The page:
Actually I think the Leningrad Space FAS-1 no. YA61108 (1968) must now be a close second.
“The contemplation of things as they are, without error or confusion, without substitution or imposture, is in itself a nobler thing than a whole harvest of invention”
At least that has the saving grace of having been a special purpose camera.
Originally Posted by cliveh
I have just spent the last few hours doing CAD drawings of my latest field camera (despite the last two being not finished yet!) trying to get the folding front support mechanism to fit when the camera is folded up.
I have about 27 versions in the same drawing. I think at least 26 of those are the worst designs ever.
"People who say things won't work are a dime a dozen. People who figure out how to make things work are worth a fortune" - Dave Rat.
Reconsidering the F4?
As I remarked in an earlier post in this thread, the Nikon F4 (actually the F4s, to be more specific) was the one offering from Nikon that really left me disappointed - ergonomically unfriendly, etc. was my assessment of the camera. I may now, however, be about to change my mind. Several weeks ago, I picked up, by sheer luck (a quick look-see on KEH's site), the MB-23 battery pack and replaced the MB-21 pack that came factory-installed with the camera. While my impression is still tentative - since I have only been using the camera for few weeks - I find the F4e an entirely different camera to shoot with. It would seem that simply relocating the entire power source to the bottom of the drive (as opposed to the two on side, four on bottom set-up on the F4s) provides the camera with a much improved balance and handling. Certainly the "chunkiness" of the F4 remains...but the handling and feel are much improved. Anyone else out there done the same modification? If so, what are your impressions?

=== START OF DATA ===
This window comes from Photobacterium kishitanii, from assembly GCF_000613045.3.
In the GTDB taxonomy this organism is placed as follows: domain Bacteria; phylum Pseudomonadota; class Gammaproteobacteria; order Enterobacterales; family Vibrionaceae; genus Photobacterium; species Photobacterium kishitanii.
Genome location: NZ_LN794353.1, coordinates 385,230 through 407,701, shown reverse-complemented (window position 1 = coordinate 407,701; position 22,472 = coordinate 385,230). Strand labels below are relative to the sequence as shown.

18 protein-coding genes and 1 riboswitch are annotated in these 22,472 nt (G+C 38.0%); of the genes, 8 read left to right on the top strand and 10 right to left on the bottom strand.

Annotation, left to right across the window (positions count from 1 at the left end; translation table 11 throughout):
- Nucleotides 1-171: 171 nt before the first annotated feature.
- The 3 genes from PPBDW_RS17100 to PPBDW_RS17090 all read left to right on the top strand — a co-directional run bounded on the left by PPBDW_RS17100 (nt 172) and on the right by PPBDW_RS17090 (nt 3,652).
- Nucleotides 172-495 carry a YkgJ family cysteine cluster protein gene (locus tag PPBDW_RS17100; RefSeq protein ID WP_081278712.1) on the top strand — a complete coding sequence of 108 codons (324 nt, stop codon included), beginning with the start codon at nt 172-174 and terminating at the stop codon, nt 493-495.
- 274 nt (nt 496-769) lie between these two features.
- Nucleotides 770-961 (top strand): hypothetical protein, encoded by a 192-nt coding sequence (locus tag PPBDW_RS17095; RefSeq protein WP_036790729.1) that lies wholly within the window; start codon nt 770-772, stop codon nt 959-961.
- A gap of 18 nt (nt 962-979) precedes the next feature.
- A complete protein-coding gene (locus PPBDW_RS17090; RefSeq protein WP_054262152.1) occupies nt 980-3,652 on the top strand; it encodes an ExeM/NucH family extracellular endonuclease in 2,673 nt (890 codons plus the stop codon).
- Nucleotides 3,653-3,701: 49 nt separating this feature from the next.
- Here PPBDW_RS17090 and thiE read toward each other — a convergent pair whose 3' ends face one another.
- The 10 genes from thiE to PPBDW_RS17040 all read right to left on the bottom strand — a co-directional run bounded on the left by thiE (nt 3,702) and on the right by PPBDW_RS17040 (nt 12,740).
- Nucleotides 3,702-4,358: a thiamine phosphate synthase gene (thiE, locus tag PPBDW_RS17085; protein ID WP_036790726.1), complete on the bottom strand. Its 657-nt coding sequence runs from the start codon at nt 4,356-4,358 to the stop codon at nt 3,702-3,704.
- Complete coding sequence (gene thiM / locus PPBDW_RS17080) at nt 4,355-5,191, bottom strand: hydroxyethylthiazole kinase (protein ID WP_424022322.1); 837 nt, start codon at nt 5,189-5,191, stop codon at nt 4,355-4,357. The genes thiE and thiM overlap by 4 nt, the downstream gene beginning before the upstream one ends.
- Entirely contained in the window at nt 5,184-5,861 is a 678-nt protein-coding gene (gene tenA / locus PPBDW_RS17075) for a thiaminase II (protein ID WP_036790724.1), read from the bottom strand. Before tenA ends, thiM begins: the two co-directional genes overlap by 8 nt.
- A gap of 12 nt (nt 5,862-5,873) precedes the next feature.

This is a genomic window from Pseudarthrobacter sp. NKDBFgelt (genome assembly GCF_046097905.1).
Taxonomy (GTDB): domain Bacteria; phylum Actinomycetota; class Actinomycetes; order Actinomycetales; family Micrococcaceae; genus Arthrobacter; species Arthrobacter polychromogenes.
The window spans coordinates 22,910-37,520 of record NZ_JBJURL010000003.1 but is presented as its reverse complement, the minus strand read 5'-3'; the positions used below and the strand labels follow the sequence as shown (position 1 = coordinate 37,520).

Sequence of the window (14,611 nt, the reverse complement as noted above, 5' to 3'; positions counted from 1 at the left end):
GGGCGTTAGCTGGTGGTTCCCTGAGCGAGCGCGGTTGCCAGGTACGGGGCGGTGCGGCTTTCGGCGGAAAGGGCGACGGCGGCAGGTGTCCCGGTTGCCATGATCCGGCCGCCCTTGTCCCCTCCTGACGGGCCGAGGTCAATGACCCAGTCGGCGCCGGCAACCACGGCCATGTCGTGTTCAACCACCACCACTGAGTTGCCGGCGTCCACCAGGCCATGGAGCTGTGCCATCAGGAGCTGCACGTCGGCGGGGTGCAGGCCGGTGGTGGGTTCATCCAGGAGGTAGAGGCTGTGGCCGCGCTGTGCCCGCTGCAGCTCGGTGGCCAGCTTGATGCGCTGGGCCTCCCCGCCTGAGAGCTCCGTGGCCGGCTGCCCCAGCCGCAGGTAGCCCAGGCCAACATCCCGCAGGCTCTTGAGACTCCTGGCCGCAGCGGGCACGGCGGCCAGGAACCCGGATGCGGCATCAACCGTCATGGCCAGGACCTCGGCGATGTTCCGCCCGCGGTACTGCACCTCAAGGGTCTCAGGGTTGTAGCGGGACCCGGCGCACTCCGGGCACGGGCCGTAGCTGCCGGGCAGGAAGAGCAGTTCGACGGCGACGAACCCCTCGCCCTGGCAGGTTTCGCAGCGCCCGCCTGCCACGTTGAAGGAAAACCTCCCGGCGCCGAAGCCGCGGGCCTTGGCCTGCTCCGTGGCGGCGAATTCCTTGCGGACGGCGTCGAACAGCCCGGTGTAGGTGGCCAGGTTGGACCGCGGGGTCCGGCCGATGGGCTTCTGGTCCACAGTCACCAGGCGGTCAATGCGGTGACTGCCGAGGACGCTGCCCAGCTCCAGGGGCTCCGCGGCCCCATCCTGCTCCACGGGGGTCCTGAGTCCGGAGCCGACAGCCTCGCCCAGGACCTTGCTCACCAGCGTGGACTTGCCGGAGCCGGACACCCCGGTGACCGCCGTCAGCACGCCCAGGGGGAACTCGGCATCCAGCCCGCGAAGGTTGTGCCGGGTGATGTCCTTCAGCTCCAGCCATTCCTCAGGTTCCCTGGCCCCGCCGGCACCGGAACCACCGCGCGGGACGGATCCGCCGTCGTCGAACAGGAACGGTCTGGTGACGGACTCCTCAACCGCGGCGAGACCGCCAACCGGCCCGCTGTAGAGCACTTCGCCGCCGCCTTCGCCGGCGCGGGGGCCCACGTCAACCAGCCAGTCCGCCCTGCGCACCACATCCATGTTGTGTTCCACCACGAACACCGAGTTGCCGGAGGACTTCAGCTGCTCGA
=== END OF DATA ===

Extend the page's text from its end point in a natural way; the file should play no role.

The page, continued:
2nd Exaktas as worst
As an adolesent I wanted an Exakta. Then I got to shoot a few rolls w/ a Contax II. I was hooked. 3 lenses, EZ to focus, EZ to view to 85mm. I had perfect eyesight back then. Never did get a Contax. Shame. My Rollie was OK till a W.A. or Tele lens was needed.
Originally Posted by tony lockerbie
But God was an EXakta aweful, Jay Drew
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J., one of my late friends was a closeup photography specialist. He started with a Contax in the late 1930s, didn't discover the Exakta until after the war. He told me that for his purposes the Exakta was greatly superior. Moral of story, use the right tool.
Selling a plain prism Nikon F (cheap too!) was probably my single worst photographic mistake, at least so far as equipment goes. A few years ago I bought an F2AS but it only reinforced the difference between the two and I sold it soon after. I liked the hinged back of the F2AS, but the finder destroyed all sense of balance and ergonomics.
Originally Posted by Jim Jones
So far as ugly goes, the T-Series Canons must be a major contender, and sold by the million in spite of their looks. I have a soft spot for my T90, despite the horrible, jelly mould, faux ergo design influencing nearly every SLR and DSLR since. And the logo is probably the worst bit of graphic design ever seen on any camera, never mind one with professional pretensions.
I agree about the look of the T-50/T-70/T-80. But they can be held better that the AE-1.
I do not agree about the general look of the T-90. And it fits my hand perfectly anyway.
Yes, that typography does not fit that camera. But it is true 80s style.
I had an Exakta VX-IIa, with a Schneider Xenon. I thought it a bit quirky (OK a lot quirky), but far from awful. The best thing about it, I traded it to a neighbor - he wanted to use it on a telescope. What he offered in trade turned out to be an as-new Leica IIIG with a Summitar. He thought it was a IIIA, and I didn't know the difference at the time. When I apprised him of the error and pointed out that it was worth probably 10 times what the Exakta gear would bring, he just sort of stared at me for a few seconds and said "looks like you got lucky".
Originally Posted by J Drew
I can't think of any film camera ever made which is as idiotically designed, and less realistically ergonomic, and harder to focus and compose
with, than the millions of digi devices that have to be held at arms length while someone is looking at a tiny TV screen on the back. I can't even
see the image without reading glasses, but then I can't see the subject at the same time. Worst of all, I can't figure out where to hang the